Before he got involved with SkillsUSA, Keaton Pfeiffer “was probably one of the most shy, insecure people you would’ve met,” by his own account.
Speaking to a roomful of business leaders, educators and trade journalists April 24 at the Greater Columbus Convention Center in Columbus, Ohio, Pfeiffer appeared anything but shy as he reflected on his experience with SkillsUSA, which included serving as a national officer for the 2016-2017 school year. Pfeiffer, who now attends Ohio State University, got involved with a SkillsUSA chapter when he was a pre-engineering student at the Upper Valley Career Center in Piqua, Ohio.
“I don’t think I’d be at Ohio State if it wasn’t for being at SkillsUSA,” Pfeiffer said. “I don’t think I would’ve had the confidence to apply to as many colleges as I did. I wouldn’t have had the confidence to apply myself and get involved as much as I am at Ohio State. This past semester, I was a founding father of a chapter of a Christian fraternity. Being able to do that all results from what I’ve learned at SkillsUSA, and that’s why we’re so thankful for you and our advisors helping us get to where we are.”
SkillsUSA is a national membership association that serves students who are preparing for careers in various skilled trades and technical and service fields, including collision repair and refinishing. The organization’s mission is to empower its members “to become world-class workers, leaders and responsible American citizens,” through the development of personal, workplace and technical skills. (To learn more about the SkillsUSA Framework, visit the SkillsUSA website.)
Jackie Walker, assistant director for SkillsUSA Ohio and “a true believer that it changes lives,” told the group that “this is the most exciting time I’ve ever seen in SkillsUSA’s history.”
“We are growing,” Walker said. “We have more opportunities than we have ever had for students. We have more educational opportunities, we have more industry opportunities. Our curriculum is constantly changing.”
With more than 30,000 members, SkillsUSA Ohio is the second-largest state in the national SkillsUSA organization, based on 2017-2018 membership. Walker, though, suggested that Ohio has become the largest state this year, supplanting Massachusetts.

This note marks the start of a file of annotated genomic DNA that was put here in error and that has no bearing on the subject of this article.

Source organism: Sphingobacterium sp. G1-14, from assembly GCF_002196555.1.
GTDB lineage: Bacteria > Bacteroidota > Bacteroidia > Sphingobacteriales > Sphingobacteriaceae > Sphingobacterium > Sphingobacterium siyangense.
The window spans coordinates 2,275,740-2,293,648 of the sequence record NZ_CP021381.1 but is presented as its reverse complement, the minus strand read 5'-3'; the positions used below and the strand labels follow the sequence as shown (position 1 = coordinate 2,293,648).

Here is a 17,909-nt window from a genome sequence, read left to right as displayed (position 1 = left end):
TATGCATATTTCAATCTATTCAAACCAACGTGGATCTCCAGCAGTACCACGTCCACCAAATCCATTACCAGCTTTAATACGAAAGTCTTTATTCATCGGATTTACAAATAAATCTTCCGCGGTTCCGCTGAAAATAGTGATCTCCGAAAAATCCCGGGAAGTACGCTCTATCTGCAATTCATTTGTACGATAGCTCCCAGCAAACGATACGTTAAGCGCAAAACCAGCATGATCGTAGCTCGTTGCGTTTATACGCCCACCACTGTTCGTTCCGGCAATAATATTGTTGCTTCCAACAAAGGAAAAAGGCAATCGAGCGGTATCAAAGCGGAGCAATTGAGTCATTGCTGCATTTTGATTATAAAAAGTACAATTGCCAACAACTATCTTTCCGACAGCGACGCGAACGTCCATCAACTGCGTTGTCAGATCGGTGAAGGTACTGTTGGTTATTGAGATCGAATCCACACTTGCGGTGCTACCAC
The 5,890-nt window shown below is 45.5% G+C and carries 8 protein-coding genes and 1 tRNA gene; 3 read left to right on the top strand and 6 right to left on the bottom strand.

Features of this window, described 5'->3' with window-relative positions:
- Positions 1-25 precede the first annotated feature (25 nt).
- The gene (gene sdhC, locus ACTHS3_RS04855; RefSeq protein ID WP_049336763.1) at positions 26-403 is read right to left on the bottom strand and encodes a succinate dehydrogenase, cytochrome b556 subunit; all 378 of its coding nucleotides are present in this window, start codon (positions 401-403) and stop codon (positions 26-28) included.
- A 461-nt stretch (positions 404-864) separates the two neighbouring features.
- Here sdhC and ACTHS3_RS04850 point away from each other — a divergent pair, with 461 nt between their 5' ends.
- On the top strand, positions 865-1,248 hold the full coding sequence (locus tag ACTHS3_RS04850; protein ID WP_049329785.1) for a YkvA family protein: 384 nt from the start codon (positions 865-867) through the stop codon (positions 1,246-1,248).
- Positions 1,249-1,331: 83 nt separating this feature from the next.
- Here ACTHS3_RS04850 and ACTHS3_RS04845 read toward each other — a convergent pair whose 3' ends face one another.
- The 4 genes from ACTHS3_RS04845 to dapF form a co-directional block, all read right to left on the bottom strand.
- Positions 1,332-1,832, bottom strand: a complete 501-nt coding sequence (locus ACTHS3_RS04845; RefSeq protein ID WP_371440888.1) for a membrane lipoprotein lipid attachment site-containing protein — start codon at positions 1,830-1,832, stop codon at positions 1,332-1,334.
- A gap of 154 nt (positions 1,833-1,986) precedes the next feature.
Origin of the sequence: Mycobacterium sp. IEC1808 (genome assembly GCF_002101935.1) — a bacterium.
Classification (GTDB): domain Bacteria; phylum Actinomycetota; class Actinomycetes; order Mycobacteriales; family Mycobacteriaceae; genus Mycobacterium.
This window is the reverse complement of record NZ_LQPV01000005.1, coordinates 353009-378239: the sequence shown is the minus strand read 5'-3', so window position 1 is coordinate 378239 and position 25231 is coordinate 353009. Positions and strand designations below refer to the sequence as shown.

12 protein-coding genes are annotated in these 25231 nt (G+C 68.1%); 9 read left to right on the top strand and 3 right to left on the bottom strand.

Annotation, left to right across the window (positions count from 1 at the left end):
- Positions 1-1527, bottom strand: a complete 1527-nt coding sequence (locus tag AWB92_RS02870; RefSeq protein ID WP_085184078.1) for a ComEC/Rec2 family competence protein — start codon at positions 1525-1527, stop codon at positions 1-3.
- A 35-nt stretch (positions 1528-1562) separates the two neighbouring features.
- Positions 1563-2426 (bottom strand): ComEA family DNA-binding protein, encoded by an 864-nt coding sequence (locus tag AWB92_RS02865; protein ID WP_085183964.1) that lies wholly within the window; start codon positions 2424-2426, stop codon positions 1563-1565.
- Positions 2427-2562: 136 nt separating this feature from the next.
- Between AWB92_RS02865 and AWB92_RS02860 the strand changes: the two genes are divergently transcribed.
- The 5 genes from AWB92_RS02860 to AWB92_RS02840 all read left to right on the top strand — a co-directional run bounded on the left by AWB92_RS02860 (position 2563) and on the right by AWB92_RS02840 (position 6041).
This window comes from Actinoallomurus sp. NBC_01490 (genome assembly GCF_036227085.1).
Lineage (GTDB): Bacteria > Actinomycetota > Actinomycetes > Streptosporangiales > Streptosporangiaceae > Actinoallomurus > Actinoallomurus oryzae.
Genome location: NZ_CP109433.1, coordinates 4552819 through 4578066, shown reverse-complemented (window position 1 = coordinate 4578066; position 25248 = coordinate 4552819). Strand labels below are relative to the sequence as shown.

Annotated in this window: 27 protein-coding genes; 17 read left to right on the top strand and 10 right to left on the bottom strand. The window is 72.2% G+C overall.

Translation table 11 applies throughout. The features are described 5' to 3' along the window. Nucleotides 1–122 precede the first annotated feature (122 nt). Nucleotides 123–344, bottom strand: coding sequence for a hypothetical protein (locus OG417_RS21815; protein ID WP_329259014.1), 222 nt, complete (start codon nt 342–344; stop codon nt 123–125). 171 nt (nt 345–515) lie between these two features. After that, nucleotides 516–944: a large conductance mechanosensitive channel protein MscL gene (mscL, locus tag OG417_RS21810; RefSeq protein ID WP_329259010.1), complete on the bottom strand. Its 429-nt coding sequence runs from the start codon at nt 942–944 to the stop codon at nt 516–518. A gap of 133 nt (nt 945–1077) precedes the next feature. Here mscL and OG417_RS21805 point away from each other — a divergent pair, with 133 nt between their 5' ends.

For this year’s SkillsUSA Ohio State Championships – held April 24-25 at the Greater Columbus Convention Center – Walker said the organization expected more than 5,000 students, parents, advisors, judges and exhibitors to be in attendance, making it the largest event in SkillsUSA Ohio’s history.
Against the backdrop of several thousand students plying their trades for a chance to advance to the national SkillsUSA Championships, Walker asked attendees to consider the costs of organizing the event. Noting that the facility alone cost $75,000 to rent, Walker said she’s trying to create “a culture of giving that’s never existed in the state of Ohio.”
“In the 2017-2018 fiscal year, [SkillsUSA Ohio] took in zero dollars and zero cents in monetary donations to support an organization of almost 32,000 students, to support an event that cost us just short of $400,000 in out-of-pocket costs,” she explained. “ … This conference cost the organization $360,000, and we are anticipating an income of $220,000 in registration. That is not fair to those students to pass that cost onto them, and I won’t do it.”
Walker, who has been involved with SkillsUSA since 2001 – as a volunteer up until six years ago – challenged business leaders to think about ways they can support the organization. SkillsUSA Ohio has a number of sponsorship opportunities, for example, that include monetary donations and in-kind donations of equipment, material and personnel. But she emphasized that the organization is trying to build long-term partnerships, not just find new sources of funding.
“I want to see your faces on this floor next year,” Walker said. “I want to see your businesses advertised. I want to see you at our fall conference interacting with our students. I don’t just want your check – that’s not what the organization is about.”
Eric Gearhart, a special projects consultant for SkillsUSA, noted that industry shapes the SkillsUSA curriculum. Technical committees comprised of business leaders and educators develop the SkillsUSA contests “to reflect your industry’s expectations of the skills and competencies of an entry-level worker in your industry,” Gearhart said. The SkillsUSA contests, in turn, drive the curriculum at career and technical schools.
“Our teachers look at these contests and say, ‘That’s what I need to do to prepare my students,’” he explained.
Gearhart called the SkillsUSA technical committees “probably the most direct pipeline from business to education reform that you’ll find anywhere in American education.”
“The genius of SkillsUSA from Day 1 was we decided we wanted business and industry to set our standards rather than educators,” Gearhart added. “And that’s why it’s so important that we have business and industry involved with SkillsUSA – it’s our lifeblood. We’d just be another student organization if it wasn’t for business and industry. So it’s your involvement in terms of judging contests, organizing and managing contests and providing financial support for this organization that makes the difference between good and great.”